The Islamic Republic Is Heading for an Identity Crisis
As Iranians go to the polls, the divide between the country's octogenarian ayatollahs and its young population is wider than ever.
When Iranians pick a president on Friday, they will do so through gritted teeth. The Islamic Republic’s election campaigns, fought only among regime-screened candidates, do little to fire up the imagination. They are deliberately short and low-key, lasting just a few weeks. Having allowed a democratic choice, the regime believes time spent analyzing the contenders and the country’s future should be limited.
This year’s highlight has been two televised debates — showdowns that at times were as polarized and fiery as those in the United States last year. Iranian state television bosses didn’t want such a public spectacle and initially tried to nix the debates, but they were forced to retreat after a public backlash. The U-turn illustrated how far Iran’s hard-line institutions remain estranged from a population that wants a greater say in how their country is run. The election result is likely to magnify that gap.
Today’s poll rests on whether Hassan Rouhani, a 68-year-old cleric from Iran’s more moderate wing, can convince voters they would be better off under him than his main hard-line opponent, Ebrahim Raisi. The nuclear deal with the United States and other powers has lifted some sanctions, but most Iranians have seen meager economic improvements. Cash still cannot easily flow into the country because of other non-nuclear sanctions, many of which were imposed decades ago after the Islamic Revolution. Rouhani, admitting his job is only half done, has pledged to use the next four years to lift them. A tall order, especially with Donald Trump in the White House.
Raisi’s strategy, in contrast, seems to be one of denial. He has said he supports the nuclear deal, but favors a “resistance economy” built on domestic production rather than partnerships with foreign companies. This shtick is synonymous with that of Supreme Leader Ayatollah Ali Khamenei, who says outsiders cannot be trusted — the United States least of all.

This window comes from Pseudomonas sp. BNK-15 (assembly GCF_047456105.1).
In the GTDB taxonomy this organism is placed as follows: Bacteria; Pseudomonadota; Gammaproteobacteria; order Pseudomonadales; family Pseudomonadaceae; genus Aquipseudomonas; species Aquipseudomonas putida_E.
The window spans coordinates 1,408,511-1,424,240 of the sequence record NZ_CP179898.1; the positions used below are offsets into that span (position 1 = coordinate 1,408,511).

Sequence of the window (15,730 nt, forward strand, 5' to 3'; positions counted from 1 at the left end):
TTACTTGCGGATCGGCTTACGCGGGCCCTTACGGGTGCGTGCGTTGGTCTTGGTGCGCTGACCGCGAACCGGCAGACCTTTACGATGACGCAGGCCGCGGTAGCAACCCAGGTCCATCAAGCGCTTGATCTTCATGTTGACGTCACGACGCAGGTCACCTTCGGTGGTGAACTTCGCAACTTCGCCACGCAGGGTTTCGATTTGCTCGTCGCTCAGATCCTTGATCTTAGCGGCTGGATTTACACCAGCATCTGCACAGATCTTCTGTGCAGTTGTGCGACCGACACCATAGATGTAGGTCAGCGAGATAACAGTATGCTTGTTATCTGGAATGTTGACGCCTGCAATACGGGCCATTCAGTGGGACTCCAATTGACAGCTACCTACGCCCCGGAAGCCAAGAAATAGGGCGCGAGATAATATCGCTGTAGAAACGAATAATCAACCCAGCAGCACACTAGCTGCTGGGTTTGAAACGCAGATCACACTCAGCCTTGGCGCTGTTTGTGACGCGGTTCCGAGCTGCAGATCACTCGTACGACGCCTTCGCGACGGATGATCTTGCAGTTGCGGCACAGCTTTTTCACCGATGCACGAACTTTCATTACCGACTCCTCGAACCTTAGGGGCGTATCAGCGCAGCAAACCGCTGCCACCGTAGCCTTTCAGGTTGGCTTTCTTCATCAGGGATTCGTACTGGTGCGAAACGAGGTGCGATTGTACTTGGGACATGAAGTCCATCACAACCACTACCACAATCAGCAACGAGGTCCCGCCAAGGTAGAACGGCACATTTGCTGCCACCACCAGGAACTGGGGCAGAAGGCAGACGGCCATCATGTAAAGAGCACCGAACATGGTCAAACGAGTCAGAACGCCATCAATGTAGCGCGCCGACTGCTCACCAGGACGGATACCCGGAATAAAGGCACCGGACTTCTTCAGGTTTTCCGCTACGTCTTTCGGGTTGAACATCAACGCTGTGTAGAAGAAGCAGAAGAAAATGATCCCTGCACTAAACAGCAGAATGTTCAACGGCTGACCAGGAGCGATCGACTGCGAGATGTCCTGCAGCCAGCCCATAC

But recent years have shown isolationism to be dangerous for Iran. Despite Khamenei and Raisi’s support for self-reliance, such an effort failed when former President Mahmoud Ahmadinejad tried it. Instead of experiencing a resurgence, factories closed when the West’s trade and banking sanctions over the nuclear program kicked in. An oil embargo followed — and when crude prices collapsed, so did Iran’s economic lifeline. Iranian companies found themselves unable to import high-quality goods and machinery parts because of the sanctions, forcing them to slash jobs because there was no money to pay workers.
These economic failures still bedevil Iran — but they are the doing of the hard-liners, not Rouhani. It is a sign of Iran’s slowly changing politics that Ahmadinejad was barred this year from entering the presidential election. The Council of Guardians, which is composed of clerics and jurists who decide who can run for public office, knows his presidency was a failure. And while fans of Ahmadinejad’s handouts still think he did some good, most believe the opposite. Money was wasted. Corruption spiked.
Raisi, a 56-year-old cleric whose graying beard and dour demeanor make him look much older, would likely herald another era of isolation. His clerical credentials appeal to the pious — he was taught at seminary college by the now-supreme leader. Raisi, however, is a political novice; he appeared wooden in the televised debates. Like Rouhani, he has a history of high-ranking official positions — but this includes posts where he approved death sentences, including thousands of political prisoners killed in the 1980s. Iranians do not forget such a past, and Rouhani was not afraid to point it out. “The people of Iran shall once again announce that they don’t approve of those who only called for executions and jail throughout the last 38 years,” he said on May 8.